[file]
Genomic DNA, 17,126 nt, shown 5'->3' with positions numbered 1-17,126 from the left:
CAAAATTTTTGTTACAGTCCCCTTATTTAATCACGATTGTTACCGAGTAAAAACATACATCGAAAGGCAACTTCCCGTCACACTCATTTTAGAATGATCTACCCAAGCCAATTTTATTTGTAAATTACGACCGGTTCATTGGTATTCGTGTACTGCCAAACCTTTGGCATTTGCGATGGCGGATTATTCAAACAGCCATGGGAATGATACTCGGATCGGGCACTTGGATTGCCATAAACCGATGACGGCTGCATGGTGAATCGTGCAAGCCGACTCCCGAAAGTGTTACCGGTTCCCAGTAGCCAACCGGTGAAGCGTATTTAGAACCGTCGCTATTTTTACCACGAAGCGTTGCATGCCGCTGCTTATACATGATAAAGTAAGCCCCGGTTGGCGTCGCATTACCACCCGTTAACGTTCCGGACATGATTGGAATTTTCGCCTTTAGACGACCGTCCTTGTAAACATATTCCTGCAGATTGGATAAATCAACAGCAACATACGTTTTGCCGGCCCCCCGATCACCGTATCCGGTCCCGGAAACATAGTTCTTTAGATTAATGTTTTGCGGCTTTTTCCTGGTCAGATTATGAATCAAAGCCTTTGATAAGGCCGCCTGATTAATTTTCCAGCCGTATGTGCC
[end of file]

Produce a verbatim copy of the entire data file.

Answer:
Genomic DNA, 17,126 nt, shown 5'->3' with positions numbered 1-17,126 from the left:
CAAAATTTTTGTTACAGTCCCCTTATTTAATCACGATTGTTACCGAGTAAAAACATACATCGAAAGGCAACTTCCCGTCACACTCATTTTAGAATGATCTACCCAAGCCAATTTTATTTGTAAATTACGACCGGTTCATTGGTATTCGTGTACTGCCAAACCTTTGGCATTTGCGATGGCGGATTATTCAAACAGCCATGGGAATGATACTCGGATCGGGCACTTGGATTGCCATAAACCGATGACGGCTGCATGGTGAATCGTGCAAGCCGACTCCCGAAAGTGTTACCGGTTCCCAGTAGCCAACCGGTGAAGCGTATTTAGAACCGTCGCTATTTTTACCACGAAGCGTTGCATGCCGCTGCTTATACATGATAAAGTAAGCCCCGGTTGGCGTCGCATTACCACCCGTTAACGTTCCGGACATGATTGGAATTTTCGCCTTTAGACGACCGTCCTTGTAAACATATTCCTGCAGATTGGATAAATCAACAGCAACATACGTTTTGCCGGCCCCCCGATCACCGTATCCGGTCCCGGAAACATAGTTCTTTAGATTAATGTTTTGCGGCTTTTTCCTGGTCAGATTATGAATCAAAGCCTTTGATAAGGCCGCCTGATTAATTTTCCAGCCGTATGTGCC